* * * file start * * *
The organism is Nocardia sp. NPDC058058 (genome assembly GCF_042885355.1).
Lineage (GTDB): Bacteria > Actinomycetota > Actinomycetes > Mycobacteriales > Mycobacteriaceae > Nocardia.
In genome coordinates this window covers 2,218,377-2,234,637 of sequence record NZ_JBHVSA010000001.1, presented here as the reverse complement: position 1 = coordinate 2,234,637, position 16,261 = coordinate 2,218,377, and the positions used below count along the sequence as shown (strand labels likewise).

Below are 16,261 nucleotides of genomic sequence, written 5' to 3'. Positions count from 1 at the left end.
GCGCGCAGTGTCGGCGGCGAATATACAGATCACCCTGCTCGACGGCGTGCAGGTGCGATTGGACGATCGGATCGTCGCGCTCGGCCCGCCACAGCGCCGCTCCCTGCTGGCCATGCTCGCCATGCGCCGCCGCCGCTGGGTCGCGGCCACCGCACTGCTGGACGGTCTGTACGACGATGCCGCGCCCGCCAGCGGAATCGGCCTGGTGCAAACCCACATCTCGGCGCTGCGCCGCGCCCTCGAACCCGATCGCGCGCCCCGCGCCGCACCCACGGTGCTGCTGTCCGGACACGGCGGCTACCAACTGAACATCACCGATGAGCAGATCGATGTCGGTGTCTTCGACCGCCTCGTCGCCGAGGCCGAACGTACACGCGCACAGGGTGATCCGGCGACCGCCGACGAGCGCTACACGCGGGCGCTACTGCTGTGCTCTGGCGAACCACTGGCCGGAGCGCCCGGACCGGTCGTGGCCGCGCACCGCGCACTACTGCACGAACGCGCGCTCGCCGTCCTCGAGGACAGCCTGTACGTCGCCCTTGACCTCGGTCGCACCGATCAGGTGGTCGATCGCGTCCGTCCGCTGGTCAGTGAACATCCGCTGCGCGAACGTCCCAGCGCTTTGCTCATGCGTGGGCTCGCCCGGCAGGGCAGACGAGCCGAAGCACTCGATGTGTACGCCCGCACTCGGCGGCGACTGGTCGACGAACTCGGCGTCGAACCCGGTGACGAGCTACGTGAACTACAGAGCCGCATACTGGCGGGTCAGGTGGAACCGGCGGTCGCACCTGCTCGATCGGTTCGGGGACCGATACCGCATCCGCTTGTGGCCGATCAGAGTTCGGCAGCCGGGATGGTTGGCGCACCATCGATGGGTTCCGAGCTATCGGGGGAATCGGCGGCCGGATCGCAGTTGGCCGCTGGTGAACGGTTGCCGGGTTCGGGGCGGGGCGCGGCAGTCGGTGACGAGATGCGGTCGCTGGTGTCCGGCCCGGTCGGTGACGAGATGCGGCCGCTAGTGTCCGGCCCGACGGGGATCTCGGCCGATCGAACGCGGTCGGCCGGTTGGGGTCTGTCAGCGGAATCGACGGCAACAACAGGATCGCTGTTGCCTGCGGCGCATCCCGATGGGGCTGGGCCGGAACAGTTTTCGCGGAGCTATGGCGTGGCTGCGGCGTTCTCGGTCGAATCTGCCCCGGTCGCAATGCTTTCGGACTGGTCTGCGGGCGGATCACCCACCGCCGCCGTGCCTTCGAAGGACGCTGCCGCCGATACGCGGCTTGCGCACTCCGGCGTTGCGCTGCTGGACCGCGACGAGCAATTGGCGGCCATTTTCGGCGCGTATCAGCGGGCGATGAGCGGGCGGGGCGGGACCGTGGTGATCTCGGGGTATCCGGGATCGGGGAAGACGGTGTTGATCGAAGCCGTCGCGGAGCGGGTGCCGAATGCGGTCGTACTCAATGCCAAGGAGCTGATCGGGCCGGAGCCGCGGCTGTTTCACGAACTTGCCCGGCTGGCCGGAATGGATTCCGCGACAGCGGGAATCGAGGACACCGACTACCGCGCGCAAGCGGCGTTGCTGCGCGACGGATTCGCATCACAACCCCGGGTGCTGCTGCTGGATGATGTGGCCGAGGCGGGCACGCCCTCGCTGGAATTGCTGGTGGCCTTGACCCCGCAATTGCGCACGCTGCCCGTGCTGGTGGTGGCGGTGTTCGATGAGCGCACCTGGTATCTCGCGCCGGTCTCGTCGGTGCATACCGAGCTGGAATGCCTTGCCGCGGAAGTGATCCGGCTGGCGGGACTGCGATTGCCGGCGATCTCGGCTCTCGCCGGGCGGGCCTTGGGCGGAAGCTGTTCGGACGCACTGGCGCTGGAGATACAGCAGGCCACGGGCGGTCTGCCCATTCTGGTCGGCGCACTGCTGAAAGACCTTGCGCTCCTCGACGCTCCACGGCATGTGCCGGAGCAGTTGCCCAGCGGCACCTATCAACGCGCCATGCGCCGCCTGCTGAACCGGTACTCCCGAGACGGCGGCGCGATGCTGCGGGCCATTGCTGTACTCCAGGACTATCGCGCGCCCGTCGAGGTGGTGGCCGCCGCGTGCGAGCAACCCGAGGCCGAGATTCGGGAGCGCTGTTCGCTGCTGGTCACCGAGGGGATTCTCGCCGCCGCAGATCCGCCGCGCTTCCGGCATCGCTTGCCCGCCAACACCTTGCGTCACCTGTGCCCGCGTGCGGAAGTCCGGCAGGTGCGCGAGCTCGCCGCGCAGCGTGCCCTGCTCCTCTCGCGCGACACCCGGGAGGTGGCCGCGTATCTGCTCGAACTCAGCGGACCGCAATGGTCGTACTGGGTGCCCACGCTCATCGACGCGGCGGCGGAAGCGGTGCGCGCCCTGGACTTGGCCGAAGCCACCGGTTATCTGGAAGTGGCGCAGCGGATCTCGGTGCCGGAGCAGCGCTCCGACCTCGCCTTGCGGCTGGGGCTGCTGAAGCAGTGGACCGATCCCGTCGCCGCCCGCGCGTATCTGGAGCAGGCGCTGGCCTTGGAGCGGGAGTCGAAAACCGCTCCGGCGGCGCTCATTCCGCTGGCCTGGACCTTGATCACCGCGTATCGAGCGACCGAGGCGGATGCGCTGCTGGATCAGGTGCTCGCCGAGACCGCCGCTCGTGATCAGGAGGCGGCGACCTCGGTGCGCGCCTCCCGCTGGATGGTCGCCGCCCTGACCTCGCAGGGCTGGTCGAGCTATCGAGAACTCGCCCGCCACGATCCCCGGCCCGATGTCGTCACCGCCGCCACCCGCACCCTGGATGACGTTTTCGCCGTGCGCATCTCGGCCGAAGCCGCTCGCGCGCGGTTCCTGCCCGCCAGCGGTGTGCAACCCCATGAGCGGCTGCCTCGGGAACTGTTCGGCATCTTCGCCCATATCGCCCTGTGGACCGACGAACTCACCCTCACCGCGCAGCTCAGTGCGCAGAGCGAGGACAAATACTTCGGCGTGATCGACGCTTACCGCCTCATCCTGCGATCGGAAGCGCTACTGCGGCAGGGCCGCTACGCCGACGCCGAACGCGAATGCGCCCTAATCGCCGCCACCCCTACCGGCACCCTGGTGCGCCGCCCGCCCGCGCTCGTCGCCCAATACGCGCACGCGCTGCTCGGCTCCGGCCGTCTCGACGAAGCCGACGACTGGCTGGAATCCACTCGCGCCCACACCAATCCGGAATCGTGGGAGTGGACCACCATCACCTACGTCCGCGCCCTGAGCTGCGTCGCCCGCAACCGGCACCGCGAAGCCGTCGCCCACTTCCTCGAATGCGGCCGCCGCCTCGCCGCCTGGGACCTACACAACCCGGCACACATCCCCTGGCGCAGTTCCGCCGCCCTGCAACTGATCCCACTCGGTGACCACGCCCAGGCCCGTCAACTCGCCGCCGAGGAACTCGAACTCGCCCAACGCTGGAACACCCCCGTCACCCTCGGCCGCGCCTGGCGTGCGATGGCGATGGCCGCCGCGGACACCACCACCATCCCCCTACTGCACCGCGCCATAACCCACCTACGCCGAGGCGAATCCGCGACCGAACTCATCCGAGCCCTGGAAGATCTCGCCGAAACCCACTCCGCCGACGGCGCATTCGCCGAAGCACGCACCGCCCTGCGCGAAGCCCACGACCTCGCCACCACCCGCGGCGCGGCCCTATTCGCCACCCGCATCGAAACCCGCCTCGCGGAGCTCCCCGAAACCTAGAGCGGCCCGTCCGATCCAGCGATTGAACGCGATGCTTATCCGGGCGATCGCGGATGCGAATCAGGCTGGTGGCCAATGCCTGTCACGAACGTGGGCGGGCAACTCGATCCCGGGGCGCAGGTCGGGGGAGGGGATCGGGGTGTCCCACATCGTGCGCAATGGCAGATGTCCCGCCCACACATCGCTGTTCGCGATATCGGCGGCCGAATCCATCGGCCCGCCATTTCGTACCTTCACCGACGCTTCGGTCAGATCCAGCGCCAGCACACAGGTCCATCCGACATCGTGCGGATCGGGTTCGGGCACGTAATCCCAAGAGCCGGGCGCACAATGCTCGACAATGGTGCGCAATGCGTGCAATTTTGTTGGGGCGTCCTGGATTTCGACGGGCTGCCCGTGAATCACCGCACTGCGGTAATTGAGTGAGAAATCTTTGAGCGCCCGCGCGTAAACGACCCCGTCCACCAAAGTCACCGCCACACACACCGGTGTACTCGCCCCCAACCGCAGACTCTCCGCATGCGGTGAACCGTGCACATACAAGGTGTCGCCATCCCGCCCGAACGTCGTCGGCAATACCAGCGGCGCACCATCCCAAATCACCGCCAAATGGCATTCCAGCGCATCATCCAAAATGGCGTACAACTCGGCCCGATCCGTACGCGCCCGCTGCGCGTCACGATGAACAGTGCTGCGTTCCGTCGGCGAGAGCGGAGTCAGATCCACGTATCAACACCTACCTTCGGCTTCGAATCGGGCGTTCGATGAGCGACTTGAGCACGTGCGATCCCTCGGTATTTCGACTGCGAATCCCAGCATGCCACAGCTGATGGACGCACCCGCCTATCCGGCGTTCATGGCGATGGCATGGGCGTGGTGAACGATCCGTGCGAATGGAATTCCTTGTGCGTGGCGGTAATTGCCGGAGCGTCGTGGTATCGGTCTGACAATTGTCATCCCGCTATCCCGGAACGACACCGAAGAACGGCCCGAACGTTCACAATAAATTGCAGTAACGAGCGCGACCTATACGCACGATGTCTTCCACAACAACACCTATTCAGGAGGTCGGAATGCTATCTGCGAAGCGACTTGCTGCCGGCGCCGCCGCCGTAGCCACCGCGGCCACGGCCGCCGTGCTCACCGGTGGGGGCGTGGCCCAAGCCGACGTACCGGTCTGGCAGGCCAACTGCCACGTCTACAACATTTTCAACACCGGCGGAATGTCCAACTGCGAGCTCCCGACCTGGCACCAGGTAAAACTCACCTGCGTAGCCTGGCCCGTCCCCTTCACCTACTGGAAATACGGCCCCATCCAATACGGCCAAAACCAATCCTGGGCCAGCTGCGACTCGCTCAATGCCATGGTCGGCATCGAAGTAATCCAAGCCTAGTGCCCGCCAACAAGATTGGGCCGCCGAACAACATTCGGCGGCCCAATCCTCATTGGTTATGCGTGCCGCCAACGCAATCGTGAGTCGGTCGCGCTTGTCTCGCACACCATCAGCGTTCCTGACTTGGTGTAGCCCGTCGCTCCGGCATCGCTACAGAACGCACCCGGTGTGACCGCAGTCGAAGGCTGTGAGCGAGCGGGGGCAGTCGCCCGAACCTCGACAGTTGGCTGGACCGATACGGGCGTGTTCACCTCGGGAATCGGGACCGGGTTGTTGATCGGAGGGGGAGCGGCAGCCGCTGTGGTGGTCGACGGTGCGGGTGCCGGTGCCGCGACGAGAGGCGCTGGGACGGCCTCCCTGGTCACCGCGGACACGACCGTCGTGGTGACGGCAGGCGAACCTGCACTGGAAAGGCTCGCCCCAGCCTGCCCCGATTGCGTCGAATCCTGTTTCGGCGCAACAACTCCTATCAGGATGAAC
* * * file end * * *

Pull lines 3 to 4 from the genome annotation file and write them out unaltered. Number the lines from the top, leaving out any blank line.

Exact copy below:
In genome coordinates this window covers 2,218,377-2,234,637 of sequence record NZ_JBHVSA010000001.1, presented here as the reverse complement: position 1 = coordinate 2,234,637, position 16,261 = coordinate 2,218,377, and the positions used below count along the sequence as shown (strand labels likewise).

Below are 16,261 nucleotides of genomic sequence, written 5' to 3'. Positions count from 1 at the left end.